Wednesday, July 18, 2007

Top Ten Recommendations for Books on Biblical Orality-Scribality

Many of you have been writing to ask me for a reading list for studies in orality-scribality in biblical literature. So here are my top ten picks in alphabetical order:
  1. Samuel Byrskog, Story as History, History as Story: The Gospel Tradition in the Context of Ancient Oral History. Leiden: Brill, 2002.
  2. David M. Carr. Writing on the Tablet of the Heart: Origins of Scripture and Literature. Oxford: Oxford University Press, 2005.
  3. William A. Graham. Beyond the Written Word: Oral Aspects of Scripture in the History of Religion. Cambridge: Cambridge University Press, 1987.
  4. Richard A. Horsley with Jonathan A. Draper. Whoever Hears YOU Hears Me: Prophets, Performance, and Tradition in Q. Harrisburg: Trinity Press International, 1999.
  5. Richard A. Horsley, Jonathan A. Draper, and John Miles Foley (eds.). Performing the Gospel: Orality, Memory, and Mark. Minneapolis: Fortress, 2006.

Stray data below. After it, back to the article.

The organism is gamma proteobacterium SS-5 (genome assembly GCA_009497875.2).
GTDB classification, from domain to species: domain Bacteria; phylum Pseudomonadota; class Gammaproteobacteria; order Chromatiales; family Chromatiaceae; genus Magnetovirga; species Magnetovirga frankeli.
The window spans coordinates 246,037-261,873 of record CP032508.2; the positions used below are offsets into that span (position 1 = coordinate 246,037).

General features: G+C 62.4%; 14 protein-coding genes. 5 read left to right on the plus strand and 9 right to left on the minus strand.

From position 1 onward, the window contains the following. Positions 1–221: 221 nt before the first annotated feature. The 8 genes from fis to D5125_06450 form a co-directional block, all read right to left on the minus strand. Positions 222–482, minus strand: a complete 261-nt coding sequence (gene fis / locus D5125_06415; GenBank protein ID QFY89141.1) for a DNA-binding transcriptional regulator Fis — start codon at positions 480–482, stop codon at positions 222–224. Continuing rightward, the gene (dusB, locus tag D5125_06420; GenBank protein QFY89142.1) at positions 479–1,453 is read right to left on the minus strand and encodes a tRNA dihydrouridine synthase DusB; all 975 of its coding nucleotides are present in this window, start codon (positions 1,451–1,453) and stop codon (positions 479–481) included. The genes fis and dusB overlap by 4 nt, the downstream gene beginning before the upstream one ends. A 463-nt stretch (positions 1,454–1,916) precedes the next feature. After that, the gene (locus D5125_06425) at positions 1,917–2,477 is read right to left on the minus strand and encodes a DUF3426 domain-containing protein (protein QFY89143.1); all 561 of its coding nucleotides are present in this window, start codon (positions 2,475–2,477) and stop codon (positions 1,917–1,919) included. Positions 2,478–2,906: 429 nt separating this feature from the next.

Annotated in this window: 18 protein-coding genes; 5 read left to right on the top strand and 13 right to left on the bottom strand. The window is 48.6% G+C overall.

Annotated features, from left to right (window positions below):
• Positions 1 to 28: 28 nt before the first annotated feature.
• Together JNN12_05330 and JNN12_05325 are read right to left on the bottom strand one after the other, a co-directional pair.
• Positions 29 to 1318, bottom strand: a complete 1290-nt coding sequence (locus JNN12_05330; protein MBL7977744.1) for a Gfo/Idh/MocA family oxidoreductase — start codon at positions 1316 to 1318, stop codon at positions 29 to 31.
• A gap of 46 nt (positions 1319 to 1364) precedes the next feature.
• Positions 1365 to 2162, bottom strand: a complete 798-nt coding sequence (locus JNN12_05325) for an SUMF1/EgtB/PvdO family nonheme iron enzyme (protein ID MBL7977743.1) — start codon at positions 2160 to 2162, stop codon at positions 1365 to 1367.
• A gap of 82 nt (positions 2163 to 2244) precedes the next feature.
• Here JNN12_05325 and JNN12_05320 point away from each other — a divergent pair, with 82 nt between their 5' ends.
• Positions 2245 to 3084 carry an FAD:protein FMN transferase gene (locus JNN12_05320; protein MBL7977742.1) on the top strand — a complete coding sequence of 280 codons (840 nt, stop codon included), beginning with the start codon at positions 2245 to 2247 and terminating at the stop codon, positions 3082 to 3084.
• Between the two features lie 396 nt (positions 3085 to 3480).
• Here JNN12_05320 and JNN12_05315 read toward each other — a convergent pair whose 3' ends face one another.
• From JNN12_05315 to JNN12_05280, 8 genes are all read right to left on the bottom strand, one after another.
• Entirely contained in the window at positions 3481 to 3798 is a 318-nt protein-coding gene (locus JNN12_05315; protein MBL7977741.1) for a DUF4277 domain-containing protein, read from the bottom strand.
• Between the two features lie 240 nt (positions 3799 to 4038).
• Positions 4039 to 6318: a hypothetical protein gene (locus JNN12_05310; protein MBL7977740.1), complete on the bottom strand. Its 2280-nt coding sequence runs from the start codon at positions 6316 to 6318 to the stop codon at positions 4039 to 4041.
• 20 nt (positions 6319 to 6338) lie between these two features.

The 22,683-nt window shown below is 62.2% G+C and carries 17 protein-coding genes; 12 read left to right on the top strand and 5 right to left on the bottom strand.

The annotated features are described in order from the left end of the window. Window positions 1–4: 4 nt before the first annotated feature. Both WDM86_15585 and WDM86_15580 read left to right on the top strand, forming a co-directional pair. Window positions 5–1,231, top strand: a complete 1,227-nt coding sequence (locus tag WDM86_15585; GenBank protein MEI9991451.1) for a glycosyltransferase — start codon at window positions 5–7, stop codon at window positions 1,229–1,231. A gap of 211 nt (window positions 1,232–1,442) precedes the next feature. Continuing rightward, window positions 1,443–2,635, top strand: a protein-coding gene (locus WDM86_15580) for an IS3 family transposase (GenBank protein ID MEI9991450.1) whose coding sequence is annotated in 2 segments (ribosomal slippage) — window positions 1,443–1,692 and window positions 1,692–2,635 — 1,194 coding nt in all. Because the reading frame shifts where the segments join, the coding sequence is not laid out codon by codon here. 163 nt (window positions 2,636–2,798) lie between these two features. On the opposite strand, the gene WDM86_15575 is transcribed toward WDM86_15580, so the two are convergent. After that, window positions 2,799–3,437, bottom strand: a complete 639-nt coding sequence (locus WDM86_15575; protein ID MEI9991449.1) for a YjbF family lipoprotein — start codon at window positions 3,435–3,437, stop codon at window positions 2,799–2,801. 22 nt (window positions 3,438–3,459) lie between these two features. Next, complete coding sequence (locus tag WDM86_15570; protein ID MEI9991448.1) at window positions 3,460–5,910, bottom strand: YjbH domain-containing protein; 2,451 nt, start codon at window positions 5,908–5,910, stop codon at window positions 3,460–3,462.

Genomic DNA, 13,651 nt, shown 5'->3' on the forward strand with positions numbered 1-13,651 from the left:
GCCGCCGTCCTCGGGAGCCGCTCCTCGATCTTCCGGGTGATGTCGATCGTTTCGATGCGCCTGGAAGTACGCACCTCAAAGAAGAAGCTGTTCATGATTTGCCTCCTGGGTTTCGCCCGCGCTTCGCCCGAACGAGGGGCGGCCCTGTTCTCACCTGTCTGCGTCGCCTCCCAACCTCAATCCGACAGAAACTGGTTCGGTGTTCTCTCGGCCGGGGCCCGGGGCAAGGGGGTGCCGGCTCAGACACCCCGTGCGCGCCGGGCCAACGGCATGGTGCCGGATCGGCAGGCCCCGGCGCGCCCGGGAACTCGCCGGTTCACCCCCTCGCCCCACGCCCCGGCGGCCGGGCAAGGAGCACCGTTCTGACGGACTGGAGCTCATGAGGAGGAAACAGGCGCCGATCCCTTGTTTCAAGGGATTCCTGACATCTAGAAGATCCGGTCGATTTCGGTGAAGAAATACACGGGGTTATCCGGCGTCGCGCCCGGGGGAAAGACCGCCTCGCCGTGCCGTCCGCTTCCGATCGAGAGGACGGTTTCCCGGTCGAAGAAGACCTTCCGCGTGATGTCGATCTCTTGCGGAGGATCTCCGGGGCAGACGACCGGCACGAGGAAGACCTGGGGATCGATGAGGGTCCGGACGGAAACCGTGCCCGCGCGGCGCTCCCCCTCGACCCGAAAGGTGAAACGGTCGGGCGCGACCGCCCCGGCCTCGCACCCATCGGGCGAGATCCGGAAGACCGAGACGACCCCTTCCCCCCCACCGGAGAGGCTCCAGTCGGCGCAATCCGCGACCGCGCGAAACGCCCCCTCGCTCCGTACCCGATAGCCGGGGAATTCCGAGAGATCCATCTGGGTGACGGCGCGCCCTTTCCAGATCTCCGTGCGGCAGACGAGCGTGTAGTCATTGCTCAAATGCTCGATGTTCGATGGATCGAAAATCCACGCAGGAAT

6. Martin S. Jaffee. Torah in the Mouth: Writing and Oral Tradition in Palestinian Judaism, 200 BCE–400 CE. Oxford: Oxford University Press, 2001.
  7. Werner Kelber, The Oral and Written Gospel. Philadelphia: Fortress, 1983.
  8. Terence C. Mournet, Oral Tradition and Literary Dependency. WUNT 2:105, Tübingen: Mohr Siebeck, 2005.
  9. Susan Niditch. Oral World and Written Word: Ancient Israelite Literature, Library of Ancient Israel. Louisville: Westminster John Knox Press, 1996.
  10. D. C. Parker. The Living Text of the Gospels. Cambridge: Cambridge University Press, 1997.

3 comments:

Jared said...

Well...I have read 2 out of 10 (Carr and Niditch). The Jaffee book looks interesting. Thanks for posting this list.

April DeConick said...

Jared,

The Jaffee book is EXCELLENT!

James F. McGrath said...

Thanks for sharing this! I think that along with these works, anyone working on Biblical orality should also read some of the key works on orality more generally. In addition to Jan Vansina's work on oral history, let me also recommend Jack Goody's book The Interface Between the Written and the Oral.